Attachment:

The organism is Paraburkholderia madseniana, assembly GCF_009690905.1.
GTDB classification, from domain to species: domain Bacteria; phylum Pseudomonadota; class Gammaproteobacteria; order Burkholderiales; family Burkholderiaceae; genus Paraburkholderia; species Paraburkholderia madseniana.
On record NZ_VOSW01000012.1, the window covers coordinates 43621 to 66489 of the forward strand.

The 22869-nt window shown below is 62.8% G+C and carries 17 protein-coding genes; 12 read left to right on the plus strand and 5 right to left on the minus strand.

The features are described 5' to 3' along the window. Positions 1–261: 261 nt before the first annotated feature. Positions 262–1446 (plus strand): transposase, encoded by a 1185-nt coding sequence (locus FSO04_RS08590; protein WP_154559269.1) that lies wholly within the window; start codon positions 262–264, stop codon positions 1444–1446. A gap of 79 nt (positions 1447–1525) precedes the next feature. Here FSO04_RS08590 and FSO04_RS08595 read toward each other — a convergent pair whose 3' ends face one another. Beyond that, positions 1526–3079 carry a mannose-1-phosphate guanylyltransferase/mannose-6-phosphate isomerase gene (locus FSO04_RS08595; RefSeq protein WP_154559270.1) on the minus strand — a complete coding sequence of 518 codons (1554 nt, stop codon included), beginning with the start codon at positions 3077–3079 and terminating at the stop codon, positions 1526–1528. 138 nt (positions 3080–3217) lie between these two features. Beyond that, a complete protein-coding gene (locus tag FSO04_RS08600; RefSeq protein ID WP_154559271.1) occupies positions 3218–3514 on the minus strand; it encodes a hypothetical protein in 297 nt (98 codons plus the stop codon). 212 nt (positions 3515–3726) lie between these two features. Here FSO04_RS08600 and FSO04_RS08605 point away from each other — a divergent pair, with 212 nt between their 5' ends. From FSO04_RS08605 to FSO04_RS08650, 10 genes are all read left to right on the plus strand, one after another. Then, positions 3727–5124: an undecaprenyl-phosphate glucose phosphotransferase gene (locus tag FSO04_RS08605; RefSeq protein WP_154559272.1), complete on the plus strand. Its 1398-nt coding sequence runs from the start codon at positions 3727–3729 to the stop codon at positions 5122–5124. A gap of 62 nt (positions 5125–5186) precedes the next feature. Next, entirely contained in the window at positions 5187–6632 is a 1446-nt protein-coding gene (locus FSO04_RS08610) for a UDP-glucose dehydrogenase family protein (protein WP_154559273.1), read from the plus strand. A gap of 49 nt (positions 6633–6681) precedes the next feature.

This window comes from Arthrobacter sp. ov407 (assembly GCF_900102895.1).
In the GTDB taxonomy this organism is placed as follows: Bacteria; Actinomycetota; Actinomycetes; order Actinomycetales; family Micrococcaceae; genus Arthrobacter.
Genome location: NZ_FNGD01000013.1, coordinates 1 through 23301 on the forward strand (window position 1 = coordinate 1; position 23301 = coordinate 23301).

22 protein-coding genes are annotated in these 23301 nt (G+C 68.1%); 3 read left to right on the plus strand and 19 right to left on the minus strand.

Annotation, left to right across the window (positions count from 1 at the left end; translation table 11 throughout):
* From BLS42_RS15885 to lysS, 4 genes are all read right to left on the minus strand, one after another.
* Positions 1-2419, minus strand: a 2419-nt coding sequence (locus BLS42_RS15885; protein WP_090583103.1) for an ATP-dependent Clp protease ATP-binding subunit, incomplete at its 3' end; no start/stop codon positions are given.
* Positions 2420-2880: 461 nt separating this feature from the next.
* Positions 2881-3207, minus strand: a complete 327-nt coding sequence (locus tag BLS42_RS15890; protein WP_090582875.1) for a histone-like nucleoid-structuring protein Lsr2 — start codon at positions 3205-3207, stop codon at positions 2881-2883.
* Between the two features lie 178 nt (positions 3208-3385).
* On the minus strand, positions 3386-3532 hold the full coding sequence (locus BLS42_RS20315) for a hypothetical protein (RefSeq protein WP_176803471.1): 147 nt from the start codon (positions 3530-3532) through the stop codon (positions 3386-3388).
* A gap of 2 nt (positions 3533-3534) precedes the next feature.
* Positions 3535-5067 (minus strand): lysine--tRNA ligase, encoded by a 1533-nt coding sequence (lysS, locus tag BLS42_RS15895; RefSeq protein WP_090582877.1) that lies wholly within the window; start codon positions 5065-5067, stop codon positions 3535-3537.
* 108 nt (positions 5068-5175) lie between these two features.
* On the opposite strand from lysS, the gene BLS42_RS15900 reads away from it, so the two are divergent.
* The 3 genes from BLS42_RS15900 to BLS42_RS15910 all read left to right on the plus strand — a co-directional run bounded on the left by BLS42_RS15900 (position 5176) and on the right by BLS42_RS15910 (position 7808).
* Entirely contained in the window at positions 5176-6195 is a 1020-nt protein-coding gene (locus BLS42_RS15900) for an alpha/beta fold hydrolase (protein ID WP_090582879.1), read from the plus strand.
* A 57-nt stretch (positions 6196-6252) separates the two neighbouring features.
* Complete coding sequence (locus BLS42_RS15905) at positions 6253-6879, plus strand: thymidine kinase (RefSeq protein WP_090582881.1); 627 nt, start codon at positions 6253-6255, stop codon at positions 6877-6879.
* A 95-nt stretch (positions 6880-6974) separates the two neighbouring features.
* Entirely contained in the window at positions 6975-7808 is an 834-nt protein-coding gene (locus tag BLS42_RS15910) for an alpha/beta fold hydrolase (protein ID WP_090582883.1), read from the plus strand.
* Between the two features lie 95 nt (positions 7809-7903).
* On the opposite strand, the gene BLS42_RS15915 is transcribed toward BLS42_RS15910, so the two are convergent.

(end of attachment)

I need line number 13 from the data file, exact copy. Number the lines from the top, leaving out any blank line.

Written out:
* Positions 2420-2880: 461 nt separating this feature from the next.